👟 Will Allbirds Make It Despite Competition?

Tesla skids again; Cathie Wood's warning.

Hey Global Investor! Here’s what you need to know before the US markets open.

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👟 Allbirds: Will It Catch The Worm?

Eco-friendly footwear manufacturer Allbirds Inc. (BIRD) made a smashing debut on the exchanges last week, ending over 90% higher on day one. While it continues attracting investors with its unique concept, teething issues remain, which may cause worry. (Tweet This)

Football To Footwear

The idea of Allbirds first came to co-founder Tim Brown while he was the vice-captain of New Zealand’s football team. While he made leather shoes for his friends during his spare time, he knew how uncomfortable they could be. To make them less so was a quest he undertook, and to facilitate this, he was awarded a grant by the New Zealand wool industry in 2014.

Brown then raised $119K through crowdfunding on Kickstarter in just five days. After that, he got connected to Joey Zwillinger, an expert in renewable materials, and they started collaborating on Brown’s quest. Allbirds was launched in March 2016. New Zealand barely has native land mammals. It is a land of “all birds.” This was the genesis of the company’s interesting name.

Allbirds raised funds worth $7.25M from investors like Maveron, Lerer Hippeau Ventures, and others in its first year of existence. The company launched with a single product – Wool Runner casual sneakers – which became a bone of contention with a footwear giant.

In December 2017, Allbirds sued Steve Madden by filing a trade dress infringement lawsuit in the Northern District of California. It stated that Steve Madden’s “Traveler” women’s sneaker copied its woolen running shoe’s signature style. Steve Madden counterclaimed, saying that Allbirds’ product is “generic, lacks secondary meaning, and is merely ornamental.”

The company became a unicorn in October 2018, raising $50M in a Series C funding round at a valuation of $1.4B. In September last year, it raised $100M in a funding round led by Franklin Templeton, T. Rowe Price, Baillie Gifford, and others. That funding round valued the company at $1.7B.

Spreading Wings In A Turbulent Sky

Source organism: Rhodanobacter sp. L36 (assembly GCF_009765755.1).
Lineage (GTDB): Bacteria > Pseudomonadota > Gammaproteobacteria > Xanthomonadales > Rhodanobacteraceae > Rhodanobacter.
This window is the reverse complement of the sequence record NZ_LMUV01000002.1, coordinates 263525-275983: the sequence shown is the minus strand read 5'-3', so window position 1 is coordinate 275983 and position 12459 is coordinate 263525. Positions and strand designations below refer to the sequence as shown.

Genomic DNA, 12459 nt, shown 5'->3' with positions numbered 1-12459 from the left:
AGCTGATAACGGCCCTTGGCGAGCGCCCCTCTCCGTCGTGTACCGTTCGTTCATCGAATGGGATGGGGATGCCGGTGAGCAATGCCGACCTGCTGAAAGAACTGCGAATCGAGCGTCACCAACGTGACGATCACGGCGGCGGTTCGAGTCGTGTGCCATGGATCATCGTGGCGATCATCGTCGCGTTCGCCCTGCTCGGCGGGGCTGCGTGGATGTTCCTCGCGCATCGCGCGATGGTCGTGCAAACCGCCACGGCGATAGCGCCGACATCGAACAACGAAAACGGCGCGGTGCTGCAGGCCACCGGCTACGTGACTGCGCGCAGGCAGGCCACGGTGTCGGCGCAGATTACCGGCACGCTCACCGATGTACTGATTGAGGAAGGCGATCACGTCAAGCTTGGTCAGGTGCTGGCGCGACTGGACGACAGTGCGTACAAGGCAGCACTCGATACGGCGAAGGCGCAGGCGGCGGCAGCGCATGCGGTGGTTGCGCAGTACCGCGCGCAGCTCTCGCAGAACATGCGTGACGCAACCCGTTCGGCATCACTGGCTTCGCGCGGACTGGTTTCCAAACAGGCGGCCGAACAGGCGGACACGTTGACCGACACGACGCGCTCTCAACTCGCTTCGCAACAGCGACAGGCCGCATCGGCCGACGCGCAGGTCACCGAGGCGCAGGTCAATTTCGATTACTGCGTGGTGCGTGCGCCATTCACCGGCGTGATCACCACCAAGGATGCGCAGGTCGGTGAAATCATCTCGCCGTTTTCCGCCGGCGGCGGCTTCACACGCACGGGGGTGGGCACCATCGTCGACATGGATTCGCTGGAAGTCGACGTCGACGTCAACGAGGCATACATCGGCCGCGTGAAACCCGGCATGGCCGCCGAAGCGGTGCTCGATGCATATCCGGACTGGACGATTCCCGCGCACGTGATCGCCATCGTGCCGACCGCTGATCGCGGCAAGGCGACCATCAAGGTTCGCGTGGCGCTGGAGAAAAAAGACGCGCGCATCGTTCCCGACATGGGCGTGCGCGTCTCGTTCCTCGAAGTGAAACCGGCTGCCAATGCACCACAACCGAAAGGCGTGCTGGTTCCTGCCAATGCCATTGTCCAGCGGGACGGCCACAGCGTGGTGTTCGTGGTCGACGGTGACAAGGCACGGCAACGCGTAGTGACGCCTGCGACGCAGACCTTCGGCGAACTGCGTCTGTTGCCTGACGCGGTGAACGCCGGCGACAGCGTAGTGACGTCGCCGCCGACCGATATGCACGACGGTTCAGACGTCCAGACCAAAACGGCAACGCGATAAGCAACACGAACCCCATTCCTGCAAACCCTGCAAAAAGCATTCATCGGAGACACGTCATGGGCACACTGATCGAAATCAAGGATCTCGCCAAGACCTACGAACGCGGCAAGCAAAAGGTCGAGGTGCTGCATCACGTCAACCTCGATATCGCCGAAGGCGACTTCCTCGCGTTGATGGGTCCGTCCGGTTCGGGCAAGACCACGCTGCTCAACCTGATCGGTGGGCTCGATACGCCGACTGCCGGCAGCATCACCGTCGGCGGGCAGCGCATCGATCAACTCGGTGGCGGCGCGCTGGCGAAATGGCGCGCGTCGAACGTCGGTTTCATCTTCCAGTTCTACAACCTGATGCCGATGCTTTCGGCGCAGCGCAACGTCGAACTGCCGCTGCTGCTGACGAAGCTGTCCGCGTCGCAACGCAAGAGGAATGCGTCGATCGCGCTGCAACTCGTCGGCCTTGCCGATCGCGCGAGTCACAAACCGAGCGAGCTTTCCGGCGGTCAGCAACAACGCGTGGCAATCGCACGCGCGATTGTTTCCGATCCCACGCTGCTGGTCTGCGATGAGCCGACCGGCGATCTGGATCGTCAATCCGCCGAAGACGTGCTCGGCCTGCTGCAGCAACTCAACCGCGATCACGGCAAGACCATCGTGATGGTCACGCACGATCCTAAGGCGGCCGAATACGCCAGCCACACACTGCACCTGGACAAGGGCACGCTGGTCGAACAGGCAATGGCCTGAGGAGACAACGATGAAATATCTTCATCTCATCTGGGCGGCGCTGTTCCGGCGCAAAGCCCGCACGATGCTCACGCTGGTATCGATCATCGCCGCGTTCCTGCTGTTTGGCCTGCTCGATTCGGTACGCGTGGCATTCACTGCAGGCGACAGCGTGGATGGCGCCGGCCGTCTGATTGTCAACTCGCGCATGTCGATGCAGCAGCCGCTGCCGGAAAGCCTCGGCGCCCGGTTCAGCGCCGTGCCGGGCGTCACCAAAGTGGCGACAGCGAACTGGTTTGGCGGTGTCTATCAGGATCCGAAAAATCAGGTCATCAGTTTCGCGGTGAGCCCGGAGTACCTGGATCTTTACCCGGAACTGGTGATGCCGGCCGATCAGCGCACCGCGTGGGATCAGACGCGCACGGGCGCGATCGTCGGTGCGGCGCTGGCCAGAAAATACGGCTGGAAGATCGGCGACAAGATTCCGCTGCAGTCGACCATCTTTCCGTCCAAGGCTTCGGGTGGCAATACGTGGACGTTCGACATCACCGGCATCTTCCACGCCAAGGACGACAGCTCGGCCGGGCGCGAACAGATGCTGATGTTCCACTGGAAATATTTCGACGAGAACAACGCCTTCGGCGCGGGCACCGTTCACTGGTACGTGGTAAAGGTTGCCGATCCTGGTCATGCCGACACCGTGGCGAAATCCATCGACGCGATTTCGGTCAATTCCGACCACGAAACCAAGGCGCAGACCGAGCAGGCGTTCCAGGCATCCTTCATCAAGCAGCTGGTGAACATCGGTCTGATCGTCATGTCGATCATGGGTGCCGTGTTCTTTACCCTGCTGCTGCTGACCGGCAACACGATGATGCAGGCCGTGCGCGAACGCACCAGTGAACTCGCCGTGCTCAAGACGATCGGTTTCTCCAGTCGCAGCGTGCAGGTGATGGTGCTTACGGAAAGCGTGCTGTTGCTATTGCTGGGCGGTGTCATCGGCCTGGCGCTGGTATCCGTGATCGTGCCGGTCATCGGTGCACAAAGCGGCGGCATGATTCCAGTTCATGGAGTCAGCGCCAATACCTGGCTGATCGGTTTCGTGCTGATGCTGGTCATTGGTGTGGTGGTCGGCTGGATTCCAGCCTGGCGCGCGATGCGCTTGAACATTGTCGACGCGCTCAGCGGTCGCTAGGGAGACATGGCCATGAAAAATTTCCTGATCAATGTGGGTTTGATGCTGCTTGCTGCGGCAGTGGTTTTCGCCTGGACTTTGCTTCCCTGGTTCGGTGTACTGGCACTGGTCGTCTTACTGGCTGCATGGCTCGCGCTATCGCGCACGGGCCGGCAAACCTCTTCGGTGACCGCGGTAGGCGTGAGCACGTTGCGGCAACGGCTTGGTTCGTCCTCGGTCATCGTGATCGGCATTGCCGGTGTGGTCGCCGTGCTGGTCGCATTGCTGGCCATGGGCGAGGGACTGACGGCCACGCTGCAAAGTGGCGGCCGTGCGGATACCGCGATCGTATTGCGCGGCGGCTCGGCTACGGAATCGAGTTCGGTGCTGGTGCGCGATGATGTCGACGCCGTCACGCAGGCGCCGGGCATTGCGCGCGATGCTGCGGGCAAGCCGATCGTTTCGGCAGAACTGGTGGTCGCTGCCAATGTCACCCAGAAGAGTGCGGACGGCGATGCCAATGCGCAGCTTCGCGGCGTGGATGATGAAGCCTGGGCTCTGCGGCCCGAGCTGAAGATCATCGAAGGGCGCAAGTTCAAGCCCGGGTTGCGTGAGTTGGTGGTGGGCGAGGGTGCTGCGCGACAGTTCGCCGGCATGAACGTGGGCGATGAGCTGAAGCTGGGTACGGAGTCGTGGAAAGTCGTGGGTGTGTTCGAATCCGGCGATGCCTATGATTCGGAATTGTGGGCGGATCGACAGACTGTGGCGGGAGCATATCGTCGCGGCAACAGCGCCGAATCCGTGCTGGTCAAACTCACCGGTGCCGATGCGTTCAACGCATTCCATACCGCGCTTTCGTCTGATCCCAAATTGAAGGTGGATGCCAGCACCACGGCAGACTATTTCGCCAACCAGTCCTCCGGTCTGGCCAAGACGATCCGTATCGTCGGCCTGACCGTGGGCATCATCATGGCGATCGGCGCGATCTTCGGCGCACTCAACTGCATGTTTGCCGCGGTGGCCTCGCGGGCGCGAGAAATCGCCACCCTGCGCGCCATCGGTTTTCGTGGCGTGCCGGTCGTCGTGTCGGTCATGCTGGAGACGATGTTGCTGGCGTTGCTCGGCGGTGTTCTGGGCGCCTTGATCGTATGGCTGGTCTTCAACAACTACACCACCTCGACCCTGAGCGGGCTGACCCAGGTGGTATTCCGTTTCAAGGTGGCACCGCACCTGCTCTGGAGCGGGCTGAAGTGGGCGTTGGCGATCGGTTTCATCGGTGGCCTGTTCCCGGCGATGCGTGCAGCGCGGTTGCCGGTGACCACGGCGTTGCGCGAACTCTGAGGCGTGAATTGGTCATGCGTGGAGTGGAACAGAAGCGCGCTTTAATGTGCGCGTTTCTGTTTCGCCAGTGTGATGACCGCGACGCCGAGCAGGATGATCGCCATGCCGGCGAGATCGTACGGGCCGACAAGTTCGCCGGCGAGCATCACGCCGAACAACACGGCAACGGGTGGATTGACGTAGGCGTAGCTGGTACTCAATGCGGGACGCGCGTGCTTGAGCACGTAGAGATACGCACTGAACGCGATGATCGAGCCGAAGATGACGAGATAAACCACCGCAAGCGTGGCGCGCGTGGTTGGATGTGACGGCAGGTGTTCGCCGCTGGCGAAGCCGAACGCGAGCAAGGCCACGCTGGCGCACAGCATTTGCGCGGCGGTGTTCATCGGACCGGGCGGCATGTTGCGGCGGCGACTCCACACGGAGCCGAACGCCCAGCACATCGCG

This past August, the company launched a collection of activewear, becoming the latest entrant in this hyper-competitive category. The line includes high-waisted leggings, biker shorts, and a running tank with a built-in bra. The company’s differentiating factor is its “carbon footprint” tag.

While designing these products, the company avoided using polyester, which according to them, spews 700MT of carbon into the atmosphere each year. Instead, Allbirds has used eucalyptus tree fiber and merino wool for its product designs. This was preceded by its socks launch in August 2019 and four clothing items launch in October 2020.

In the IPO, the company targeted a valuation of $2.2B, offering 19.2M shares, priced between $12 to $14 apiece. It then raised the price to $15 apiece and 20.2M. On its trading debut, shares opened at $21.21, a premium of 41% to its IPO price. Allbirds ended the day at $28.64, up nearly 91% from its IPO price and a valuation of $4.1B.

On the business front, Allbirds reported a net loss of $14.5M in 2019, which widened to $25.9M in 2020. For the three-month period, which ended in September, the company expects to report a net loss of $15M – $18M compared to a loss of $7M a year ago. Revenue for the first six months of the year grew 27% YoY to $118M. The management expects to break even soon.

The company has very few brick-and-mortar stores (27 to be precise). 89% of its total sales in 2020 came from e-commerce. It does hope to ramp up on the physical presence.

Allbirds is not an early bird. While it still hopes to catch the worm, the lack of profitability and competition with incumbents such as Nike, Lululemon, and others will require a lot of staying power in the marketplace to make an impact. To this end, maybe the eye-watering gains on debut might be just what the doctor ordered.

What happens now, is firmly in the hands of the investors!

Market Reaction
BIRD ended at $21.75, down 11.44%. Shares are down 25% after the 90% jump on its trading debut.

Company Snapshot 📈

BIRD $21.75 -2.81 (11.44%)

Newsworthy 📰

Slide: Tesla shares skid again as investors brace for possible Musk stock sale (TSLA -11.99%)

Foresight: Roblox founder and CEO says their business plan 17 years ago predicted the rise of Metaverse (RBLX +42.23%)

Red Flag: Cathie Wood says Zillow’s decision to shut iBuying unit could be a warning sign for the housing market (ZG -2.36%)

Later Today 🕒

  • Walt Disney Co. Earnings (DIS)
  • Oracle Corp. Earnings (ORCL)
  • Automatic Data Processing Inc. Earnings (ADP)
  • Affirm Holdings Inc. Earnings (AFRM)
  • Fox Corp. Earnings (FOX)
  • SoFi Technologies Inc. Earnings (SOFI)
  • Marqeta Inc. Earnings (MQ)
  • Atmos Energy Corporation Earnings (ATO)
  • Brooks Automation Inc. Earnings (BRKS)
  • Performance Food Group Co. Earnings (PFGC)
  • Beyond Meat Earnings (BYND)
  • Wendy’s Co. Earnings (WEN)
  • Payoneer Global Inc. Earnings (PAYO)
  • Holley Inc. Earnings (HLLY)
  • Fossil Group Inc. Earnings (FOSL)


Today’s Market Terminology: Rights Issue

A rights issue or rights offer is a dividend of subscription rights to buy additional securities in a company made to the company’s existing security holders

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